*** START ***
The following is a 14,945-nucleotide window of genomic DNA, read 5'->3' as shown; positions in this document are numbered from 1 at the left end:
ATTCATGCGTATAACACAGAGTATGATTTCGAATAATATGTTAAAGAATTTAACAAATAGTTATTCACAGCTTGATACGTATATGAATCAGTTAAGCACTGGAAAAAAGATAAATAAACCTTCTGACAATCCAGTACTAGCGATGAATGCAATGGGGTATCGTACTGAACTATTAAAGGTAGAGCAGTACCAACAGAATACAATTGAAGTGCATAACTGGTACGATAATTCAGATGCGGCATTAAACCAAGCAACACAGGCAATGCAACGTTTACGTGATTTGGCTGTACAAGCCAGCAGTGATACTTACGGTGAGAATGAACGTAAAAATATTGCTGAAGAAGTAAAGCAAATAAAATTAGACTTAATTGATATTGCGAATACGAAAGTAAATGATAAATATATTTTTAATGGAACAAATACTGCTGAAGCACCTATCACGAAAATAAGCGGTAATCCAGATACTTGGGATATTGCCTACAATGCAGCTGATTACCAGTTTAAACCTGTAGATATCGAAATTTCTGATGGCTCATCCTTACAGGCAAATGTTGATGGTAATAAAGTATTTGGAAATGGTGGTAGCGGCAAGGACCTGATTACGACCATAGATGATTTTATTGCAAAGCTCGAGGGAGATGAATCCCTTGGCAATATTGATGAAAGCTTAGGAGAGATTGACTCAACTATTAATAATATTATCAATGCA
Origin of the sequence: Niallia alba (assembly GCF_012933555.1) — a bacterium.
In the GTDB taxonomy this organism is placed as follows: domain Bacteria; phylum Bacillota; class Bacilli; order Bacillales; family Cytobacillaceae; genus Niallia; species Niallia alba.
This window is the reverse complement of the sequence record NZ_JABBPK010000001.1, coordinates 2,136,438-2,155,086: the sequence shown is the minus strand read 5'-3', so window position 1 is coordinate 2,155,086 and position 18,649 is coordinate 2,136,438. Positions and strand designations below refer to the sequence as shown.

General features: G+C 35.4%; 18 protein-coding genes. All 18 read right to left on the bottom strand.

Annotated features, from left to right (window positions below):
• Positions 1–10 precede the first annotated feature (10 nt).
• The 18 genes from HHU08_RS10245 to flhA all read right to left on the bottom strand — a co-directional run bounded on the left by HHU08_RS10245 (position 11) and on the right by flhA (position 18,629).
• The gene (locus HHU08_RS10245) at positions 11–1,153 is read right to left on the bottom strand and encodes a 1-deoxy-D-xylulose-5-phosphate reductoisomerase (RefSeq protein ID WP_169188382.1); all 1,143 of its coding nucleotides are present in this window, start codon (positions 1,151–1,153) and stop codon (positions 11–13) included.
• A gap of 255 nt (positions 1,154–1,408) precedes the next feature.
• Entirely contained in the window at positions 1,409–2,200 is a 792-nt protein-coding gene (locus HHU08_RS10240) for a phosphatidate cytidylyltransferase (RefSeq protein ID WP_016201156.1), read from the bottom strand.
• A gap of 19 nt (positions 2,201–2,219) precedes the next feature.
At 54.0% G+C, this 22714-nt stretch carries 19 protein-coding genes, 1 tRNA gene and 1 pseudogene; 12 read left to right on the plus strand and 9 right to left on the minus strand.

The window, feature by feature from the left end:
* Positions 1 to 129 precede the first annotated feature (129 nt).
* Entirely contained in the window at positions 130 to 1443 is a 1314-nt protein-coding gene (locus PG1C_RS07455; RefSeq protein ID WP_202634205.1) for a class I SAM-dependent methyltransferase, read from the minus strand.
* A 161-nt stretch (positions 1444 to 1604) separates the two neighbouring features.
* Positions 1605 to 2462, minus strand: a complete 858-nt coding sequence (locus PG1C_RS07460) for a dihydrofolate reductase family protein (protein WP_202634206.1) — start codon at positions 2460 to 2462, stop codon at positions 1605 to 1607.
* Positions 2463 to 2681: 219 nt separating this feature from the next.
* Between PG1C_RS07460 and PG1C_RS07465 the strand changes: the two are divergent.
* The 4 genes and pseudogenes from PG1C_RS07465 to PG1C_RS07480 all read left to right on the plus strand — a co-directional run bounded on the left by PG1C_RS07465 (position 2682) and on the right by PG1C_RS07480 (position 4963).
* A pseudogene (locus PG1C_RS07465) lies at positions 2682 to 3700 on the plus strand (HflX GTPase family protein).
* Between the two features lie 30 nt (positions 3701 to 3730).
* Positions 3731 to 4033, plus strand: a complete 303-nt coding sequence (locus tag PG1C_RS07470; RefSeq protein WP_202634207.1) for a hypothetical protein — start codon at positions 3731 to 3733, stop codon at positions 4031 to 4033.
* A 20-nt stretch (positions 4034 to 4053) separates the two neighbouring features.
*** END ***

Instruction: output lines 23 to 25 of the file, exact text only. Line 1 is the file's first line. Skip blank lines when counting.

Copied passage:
* A pseudogene (locus PG1C_RS07465) lies at positions 2682 to 3700 on the plus strand (HflX GTPase family protein).
* Between the two features lie 30 nt (positions 3701 to 3730).
* Positions 3731 to 4033, plus strand: a complete 303-nt coding sequence (locus tag PG1C_RS07470; RefSeq protein WP_202634207.1) for a hypothetical protein — start codon at positions 3731 to 3733, stop codon at positions 4031 to 4033.